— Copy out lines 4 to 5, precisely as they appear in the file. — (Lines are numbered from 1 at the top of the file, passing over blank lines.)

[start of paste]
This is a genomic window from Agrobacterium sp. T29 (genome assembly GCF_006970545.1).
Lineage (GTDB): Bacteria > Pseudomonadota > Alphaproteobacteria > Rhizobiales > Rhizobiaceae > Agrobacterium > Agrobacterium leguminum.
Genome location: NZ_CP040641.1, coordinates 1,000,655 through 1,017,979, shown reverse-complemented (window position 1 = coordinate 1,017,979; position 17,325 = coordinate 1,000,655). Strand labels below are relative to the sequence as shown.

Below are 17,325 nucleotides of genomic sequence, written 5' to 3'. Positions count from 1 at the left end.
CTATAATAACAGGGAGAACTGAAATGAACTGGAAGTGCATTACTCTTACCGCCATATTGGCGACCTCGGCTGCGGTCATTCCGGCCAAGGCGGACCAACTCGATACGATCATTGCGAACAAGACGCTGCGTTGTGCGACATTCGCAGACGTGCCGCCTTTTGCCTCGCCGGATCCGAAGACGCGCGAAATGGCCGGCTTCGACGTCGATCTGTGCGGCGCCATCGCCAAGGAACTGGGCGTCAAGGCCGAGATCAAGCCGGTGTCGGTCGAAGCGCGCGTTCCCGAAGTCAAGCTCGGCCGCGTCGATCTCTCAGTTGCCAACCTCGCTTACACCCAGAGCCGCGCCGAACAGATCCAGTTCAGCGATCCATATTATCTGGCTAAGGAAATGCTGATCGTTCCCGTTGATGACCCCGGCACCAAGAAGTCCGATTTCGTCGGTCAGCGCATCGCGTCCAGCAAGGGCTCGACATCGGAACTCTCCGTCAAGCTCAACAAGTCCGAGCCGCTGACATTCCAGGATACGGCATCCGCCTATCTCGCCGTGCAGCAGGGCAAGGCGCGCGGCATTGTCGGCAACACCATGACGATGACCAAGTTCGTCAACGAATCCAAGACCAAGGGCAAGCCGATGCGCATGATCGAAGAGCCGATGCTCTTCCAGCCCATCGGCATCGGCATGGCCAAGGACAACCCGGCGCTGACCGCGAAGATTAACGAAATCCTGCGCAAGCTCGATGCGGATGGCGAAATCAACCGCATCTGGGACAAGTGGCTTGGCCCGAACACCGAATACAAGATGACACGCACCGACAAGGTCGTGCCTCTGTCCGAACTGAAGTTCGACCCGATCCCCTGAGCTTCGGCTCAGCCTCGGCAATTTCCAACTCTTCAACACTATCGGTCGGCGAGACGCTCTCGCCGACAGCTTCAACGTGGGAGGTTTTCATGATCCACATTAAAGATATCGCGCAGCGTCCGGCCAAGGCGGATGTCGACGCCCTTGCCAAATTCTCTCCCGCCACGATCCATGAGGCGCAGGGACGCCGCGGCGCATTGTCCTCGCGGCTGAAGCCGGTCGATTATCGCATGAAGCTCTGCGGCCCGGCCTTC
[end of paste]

Below are 17,325 nucleotides of genomic sequence, written 5' to 3'. Positions count from 1 at the left end.
CTATAATAACAGGGAGAACTGAAATGAACTGGAAGTGCATTACTCTTACCGCCATATTGGCGACCTCGGCTGCGGTCATTCCGGCCAAGGCGGACCAACTCGATACGATCATTGCGAACAAGACGCTGCGTTGTGCGACATTCGCAGACGTGCCGCCTTTTGCCTCGCCGGATCCGAAGACGCGCGAAATGGCCGGCTTCGACGTCGATCTGTGCGGCGCCATCGCCAAGGAACTGGGCGTCAAGGCCGAGATCAAGCCGGTGTCGGTCGAAGCGCGCGTTCCCGAAGTCAAGCTCGGCCGCGTCGATCTCTCAGTTGCCAACCTCGCTTACACCCAGAGCCGCGCCGAACAGATCCAGTTCAGCGATCCATATTATCTGGCTAAGGAAATGCTGATCGTTCCCGTTGATGACCCCGGCACCAAGAAGTCCGATTTCGTCGGTCAGCGCATCGCGTCCAGCAAGGGCTCGACATCGGAACTCTCCGTCAAGCTCAACAAGTCCGAGCCGCTGACATTCCAGGATACGGCATCCGCCTATCTCGCCGTGCAGCAGGGCAAGGCGCGCGGCATTGTCGGCAACACCATGACGATGACCAAGTTCGTCAACGAATCCAAGACCAAGGGCAAGCCGATGCGCATGATCGAAGAGCCGATGCTCTTCCAGCCCATCGGCATCGGCATGGCCAAGGACAACCCGGCGCTGACCGCGAAGATTAACGAAATCCTGCGCAAGCTCGATGCGGATGGCGAAATCAACCGCATCTGGGACAAGTGGCTTGGCCCGAACACCGAATACAAGATGACACGCACCGACAAGGTCGTGCCTCTGTCCGAACTGAAGTTCGACCCGATCCCCTGAGCTTCGGCTCAGCCTCGGCAATTTCCAACTCTTCAACACTATCGGTCGGCGAGACGCTCTCGCCGACAGCTTCAACGTGGGAGGTTTTCATGATCCACATTAAAGATATCGCGCAGCGTCCGGCCAAGGCGGATGTCGACGCCCTTGCCAAATTCTCTCCCGCCACGATCCATGAGGCGCAGGGACGCCGCGGCGCATTGTCCTCGCGGCTGAAGCCGGTCGATTATCGCATGAAGCTCTGCGGCCCGGCCTTC